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I think as society progresses changes like this occur. In Chicago where I grew up we had basically a hawkers/flea market area called Maxwell St. It was a bit sleazy but had that sort of "character" that made it unique. If you ever saw the movie "The Blues Brothers" Maxwell St. was used as the back drop for the scene featuring Aretha Franklin singing in the "Soul Queen" cafe. Pretty cool scene too. Anyway the University of Il. Chicago bought up that area and now its called University Village. No more Maxwell St. Its all condos and town homes. I suppose you could say might replaces urban blight.
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Old Aug 28th, 2016, 07:02 AM
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Heres is what a pal of mine who from KL said about Malaysian street food and illnesses;

"here's still food borne illnesses Lawrence ...our authorities' enforcement actions remain lacking so food poisoning cases are quite rampant. Illegal hawkers are aplenty too."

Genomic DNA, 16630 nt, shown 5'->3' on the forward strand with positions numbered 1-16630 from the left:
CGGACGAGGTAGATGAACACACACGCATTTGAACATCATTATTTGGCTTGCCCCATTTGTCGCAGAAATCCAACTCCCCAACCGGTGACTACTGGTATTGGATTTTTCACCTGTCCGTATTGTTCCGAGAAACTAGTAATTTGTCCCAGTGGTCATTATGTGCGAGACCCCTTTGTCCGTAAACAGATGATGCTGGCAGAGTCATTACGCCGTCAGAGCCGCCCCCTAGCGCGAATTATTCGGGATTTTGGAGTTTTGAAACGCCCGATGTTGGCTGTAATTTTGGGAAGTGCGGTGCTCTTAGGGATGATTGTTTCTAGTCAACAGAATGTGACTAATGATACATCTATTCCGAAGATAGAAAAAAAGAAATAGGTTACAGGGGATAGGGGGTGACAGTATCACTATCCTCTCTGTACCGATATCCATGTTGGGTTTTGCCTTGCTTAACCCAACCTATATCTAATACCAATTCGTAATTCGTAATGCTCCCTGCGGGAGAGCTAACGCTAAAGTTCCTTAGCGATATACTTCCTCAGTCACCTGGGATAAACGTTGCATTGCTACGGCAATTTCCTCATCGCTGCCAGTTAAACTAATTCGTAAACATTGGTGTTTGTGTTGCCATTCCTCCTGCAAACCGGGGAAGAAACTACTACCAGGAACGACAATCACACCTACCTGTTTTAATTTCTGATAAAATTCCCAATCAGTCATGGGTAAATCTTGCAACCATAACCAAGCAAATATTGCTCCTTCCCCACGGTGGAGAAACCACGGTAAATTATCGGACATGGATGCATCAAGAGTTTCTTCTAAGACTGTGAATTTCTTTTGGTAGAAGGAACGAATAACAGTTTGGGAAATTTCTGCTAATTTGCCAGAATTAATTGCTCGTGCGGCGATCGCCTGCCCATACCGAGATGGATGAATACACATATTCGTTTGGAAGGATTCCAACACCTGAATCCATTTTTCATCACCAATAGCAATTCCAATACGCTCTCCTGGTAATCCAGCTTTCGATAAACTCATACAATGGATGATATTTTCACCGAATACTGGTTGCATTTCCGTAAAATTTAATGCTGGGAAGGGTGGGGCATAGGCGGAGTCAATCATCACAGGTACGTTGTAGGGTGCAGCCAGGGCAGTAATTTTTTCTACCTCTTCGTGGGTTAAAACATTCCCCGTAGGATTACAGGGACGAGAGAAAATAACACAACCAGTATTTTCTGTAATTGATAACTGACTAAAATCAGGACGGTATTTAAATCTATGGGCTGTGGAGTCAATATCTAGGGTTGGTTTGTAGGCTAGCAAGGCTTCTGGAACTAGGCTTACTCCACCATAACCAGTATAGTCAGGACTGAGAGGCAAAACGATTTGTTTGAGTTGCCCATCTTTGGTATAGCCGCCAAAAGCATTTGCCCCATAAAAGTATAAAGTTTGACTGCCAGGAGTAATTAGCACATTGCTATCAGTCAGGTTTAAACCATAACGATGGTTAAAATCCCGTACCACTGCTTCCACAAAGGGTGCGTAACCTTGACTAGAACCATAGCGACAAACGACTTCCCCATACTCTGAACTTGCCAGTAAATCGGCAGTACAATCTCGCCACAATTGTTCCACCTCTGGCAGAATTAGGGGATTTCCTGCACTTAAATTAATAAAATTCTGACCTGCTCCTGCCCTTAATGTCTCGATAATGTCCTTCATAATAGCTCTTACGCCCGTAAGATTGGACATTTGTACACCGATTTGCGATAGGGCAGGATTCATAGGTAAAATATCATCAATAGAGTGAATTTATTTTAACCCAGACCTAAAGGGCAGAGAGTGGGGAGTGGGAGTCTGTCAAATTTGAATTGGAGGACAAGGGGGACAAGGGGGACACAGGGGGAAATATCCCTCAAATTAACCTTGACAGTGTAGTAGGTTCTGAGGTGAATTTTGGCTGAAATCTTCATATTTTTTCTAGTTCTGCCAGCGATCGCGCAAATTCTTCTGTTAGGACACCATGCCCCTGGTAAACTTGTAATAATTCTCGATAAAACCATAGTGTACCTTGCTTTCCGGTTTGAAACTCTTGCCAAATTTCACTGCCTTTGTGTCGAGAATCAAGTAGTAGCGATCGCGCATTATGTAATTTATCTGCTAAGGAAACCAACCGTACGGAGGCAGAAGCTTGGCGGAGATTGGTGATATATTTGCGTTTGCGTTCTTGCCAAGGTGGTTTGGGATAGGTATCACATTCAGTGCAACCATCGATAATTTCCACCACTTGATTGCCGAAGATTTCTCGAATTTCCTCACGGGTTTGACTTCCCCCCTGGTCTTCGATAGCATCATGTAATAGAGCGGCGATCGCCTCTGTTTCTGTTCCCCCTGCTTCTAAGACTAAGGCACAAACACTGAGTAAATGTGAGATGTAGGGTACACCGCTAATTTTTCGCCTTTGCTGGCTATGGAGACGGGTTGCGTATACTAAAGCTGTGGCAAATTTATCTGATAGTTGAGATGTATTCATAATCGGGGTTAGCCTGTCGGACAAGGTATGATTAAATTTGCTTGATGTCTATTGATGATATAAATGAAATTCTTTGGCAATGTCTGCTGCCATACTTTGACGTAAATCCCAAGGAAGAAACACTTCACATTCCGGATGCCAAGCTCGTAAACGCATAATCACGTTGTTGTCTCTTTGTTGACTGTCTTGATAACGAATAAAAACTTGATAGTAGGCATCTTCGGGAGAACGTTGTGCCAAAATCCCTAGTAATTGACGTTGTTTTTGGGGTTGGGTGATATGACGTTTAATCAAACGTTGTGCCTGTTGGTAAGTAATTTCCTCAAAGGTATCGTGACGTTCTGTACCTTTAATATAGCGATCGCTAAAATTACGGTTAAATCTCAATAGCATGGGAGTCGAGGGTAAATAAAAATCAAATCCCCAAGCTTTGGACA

Interesting.
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Old Aug 28th, 2016, 07:22 AM
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By the way the person who told me this is a professional reviewer of restaurants in Kuala Lumpur and writes articles for magazines and newspapers there so I think she has some knowledge of what is going on
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Old Aug 28th, 2016, 08:05 AM
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Larry, I'm sure there are still food-borne illnesses in Malaysia. (after all, there are still food borne illnesses in the US) But can your friend comment on the change of rate of food-borne illness when they moved venders into hawker centers? The move was done quite some years ago now - maybe 15 years?